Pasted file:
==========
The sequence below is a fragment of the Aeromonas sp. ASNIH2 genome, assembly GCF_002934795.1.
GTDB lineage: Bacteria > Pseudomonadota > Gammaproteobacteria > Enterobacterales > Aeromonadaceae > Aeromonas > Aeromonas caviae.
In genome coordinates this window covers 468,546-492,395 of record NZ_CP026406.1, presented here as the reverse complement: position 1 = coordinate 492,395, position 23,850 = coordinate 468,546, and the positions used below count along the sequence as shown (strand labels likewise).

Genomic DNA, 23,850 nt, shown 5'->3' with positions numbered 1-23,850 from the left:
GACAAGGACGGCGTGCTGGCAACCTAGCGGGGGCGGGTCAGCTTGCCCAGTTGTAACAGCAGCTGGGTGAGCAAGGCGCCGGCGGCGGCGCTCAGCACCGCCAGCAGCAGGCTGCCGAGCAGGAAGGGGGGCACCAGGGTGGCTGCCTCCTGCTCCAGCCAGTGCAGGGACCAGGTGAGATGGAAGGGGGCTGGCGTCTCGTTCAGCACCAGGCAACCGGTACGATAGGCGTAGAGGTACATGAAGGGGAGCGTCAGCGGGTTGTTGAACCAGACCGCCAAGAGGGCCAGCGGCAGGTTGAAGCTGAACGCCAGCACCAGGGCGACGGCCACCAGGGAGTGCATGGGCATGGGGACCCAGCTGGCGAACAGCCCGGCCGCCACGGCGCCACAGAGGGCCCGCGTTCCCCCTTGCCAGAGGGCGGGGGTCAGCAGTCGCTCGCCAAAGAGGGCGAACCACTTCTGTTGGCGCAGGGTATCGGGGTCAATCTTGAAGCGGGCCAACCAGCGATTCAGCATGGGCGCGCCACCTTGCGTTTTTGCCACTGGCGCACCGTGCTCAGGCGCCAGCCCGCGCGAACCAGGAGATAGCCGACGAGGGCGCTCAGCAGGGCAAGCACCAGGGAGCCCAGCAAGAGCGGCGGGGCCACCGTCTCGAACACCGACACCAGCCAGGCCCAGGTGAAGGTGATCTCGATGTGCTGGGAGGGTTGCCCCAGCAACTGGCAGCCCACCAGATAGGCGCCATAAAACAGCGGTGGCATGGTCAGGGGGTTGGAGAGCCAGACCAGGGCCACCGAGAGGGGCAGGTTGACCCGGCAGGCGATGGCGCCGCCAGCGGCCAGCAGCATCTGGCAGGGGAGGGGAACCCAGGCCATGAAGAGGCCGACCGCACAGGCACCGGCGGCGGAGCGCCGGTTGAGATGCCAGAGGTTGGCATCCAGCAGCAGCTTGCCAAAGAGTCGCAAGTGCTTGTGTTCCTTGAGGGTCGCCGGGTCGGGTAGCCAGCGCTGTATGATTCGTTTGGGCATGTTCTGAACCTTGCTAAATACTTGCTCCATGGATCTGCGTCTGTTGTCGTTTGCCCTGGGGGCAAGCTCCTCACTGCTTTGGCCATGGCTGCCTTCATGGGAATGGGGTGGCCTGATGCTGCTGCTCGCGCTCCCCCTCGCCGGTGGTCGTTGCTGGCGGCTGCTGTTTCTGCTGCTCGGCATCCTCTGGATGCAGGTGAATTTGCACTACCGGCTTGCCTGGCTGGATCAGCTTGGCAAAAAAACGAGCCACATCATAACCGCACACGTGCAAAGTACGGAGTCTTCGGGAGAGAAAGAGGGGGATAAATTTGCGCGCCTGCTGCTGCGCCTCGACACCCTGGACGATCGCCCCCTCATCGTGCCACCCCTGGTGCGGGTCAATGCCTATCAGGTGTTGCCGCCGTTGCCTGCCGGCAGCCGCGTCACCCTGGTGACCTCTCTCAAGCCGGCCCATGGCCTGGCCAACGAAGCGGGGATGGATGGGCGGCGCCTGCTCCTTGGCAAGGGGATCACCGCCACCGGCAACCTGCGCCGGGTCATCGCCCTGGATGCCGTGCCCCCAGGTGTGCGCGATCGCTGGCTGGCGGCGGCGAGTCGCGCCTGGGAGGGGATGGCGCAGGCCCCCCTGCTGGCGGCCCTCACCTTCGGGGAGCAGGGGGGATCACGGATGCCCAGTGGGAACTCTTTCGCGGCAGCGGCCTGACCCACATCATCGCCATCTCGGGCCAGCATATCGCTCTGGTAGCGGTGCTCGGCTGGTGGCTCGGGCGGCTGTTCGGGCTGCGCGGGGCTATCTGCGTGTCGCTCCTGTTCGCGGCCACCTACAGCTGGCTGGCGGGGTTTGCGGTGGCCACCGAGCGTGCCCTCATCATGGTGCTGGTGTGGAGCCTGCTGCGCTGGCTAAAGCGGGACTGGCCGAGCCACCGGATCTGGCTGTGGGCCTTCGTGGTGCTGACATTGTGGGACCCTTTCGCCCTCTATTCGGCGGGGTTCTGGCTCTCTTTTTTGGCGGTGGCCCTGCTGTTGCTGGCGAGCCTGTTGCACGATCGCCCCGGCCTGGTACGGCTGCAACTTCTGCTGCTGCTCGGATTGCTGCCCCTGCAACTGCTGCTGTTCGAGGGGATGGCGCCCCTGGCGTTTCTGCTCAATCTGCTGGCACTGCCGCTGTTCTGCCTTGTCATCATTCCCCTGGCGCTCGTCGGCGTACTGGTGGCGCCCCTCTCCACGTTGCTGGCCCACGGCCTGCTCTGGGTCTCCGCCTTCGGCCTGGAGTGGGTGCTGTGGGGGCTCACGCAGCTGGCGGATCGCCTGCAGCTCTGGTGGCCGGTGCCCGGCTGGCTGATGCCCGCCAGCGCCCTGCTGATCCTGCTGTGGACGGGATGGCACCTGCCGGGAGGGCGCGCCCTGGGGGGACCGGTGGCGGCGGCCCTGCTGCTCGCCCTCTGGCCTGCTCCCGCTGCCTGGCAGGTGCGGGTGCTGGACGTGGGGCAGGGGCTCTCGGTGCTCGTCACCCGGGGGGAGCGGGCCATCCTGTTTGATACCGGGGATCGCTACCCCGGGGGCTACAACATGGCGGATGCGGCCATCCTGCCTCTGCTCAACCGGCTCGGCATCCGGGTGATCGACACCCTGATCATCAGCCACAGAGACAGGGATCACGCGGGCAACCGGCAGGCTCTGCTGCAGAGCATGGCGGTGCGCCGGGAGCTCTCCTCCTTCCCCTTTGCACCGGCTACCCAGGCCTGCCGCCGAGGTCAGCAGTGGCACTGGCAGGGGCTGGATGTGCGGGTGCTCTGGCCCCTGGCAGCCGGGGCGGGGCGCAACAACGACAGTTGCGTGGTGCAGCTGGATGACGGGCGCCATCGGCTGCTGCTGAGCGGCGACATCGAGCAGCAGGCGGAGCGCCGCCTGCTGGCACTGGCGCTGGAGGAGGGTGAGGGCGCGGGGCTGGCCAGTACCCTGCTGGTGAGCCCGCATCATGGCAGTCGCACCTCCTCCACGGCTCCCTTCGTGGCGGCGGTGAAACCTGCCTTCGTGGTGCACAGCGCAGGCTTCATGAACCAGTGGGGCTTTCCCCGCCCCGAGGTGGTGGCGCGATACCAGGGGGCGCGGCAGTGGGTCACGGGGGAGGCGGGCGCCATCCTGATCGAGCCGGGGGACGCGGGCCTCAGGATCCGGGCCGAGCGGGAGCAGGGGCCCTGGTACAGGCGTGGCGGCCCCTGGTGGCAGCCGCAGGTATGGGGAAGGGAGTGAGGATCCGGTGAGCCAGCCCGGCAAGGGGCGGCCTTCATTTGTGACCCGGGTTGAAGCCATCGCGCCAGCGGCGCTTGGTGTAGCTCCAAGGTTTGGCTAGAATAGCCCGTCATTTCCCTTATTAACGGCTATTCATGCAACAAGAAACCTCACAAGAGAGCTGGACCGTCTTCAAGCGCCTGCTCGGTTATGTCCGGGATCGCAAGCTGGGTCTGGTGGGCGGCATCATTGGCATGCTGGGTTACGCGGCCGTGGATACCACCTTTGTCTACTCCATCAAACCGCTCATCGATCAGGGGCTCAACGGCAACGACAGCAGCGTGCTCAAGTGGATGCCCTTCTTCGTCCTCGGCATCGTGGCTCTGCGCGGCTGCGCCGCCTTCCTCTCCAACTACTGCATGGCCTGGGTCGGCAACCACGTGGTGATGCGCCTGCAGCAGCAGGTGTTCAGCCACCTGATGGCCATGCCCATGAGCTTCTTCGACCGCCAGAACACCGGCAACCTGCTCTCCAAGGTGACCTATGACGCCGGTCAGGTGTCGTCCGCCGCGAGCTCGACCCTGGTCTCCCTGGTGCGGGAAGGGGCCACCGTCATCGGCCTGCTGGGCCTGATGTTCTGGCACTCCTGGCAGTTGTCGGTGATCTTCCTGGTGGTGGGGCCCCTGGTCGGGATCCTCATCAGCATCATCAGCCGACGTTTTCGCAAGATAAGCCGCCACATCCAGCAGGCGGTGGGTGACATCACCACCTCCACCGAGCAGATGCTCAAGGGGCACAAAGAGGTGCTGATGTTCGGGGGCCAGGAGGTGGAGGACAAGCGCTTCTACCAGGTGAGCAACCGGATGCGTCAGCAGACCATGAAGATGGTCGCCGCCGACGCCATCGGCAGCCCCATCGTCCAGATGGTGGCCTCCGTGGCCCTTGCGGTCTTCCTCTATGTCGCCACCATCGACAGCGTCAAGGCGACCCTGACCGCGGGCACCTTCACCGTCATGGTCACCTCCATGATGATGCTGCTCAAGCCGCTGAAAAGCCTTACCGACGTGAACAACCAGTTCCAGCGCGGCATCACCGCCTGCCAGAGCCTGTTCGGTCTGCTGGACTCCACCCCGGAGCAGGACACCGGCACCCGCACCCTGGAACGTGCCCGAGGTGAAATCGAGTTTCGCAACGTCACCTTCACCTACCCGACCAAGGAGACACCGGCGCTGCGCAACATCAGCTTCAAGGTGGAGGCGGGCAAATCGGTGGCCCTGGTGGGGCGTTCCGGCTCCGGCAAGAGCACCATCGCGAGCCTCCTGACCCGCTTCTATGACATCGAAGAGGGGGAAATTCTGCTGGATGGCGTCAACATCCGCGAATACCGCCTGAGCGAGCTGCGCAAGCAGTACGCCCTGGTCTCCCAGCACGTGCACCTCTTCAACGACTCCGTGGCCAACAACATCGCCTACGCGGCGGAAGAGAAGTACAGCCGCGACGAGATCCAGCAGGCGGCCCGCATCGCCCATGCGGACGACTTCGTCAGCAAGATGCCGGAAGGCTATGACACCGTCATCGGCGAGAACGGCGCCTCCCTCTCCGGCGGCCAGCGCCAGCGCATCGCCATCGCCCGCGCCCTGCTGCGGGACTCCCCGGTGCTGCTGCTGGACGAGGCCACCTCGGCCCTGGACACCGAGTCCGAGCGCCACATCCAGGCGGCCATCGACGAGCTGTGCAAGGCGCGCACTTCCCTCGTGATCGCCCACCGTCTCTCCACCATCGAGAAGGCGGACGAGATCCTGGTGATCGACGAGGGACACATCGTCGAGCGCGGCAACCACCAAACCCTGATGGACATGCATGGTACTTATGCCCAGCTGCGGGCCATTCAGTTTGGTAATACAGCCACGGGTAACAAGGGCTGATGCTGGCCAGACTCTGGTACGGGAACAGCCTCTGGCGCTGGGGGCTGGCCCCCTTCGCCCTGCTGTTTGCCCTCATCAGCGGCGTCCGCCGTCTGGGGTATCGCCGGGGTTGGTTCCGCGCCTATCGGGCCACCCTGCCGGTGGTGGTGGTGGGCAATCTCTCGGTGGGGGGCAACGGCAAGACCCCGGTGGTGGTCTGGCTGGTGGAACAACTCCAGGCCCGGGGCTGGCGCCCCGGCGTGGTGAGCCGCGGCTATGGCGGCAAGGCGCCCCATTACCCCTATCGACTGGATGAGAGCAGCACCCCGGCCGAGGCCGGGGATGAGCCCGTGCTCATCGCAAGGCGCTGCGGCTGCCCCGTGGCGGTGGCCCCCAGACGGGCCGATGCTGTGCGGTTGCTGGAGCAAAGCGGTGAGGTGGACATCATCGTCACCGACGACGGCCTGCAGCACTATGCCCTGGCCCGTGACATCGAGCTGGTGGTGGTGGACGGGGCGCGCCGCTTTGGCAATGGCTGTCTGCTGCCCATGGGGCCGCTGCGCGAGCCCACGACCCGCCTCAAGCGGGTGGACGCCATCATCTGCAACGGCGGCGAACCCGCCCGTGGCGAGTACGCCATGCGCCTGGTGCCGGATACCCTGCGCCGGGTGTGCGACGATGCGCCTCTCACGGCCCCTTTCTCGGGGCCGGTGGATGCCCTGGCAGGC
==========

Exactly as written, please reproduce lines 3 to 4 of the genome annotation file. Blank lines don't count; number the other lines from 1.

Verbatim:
In genome coordinates this window covers 468,546-492,395 of record NZ_CP026406.1, presented here as the reverse complement: position 1 = coordinate 492,395, position 23,850 = coordinate 468,546, and the positions used below count along the sequence as shown (strand labels likewise).

Genomic DNA, 23,850 nt, shown 5'->3' with positions numbered 1-23,850 from the left: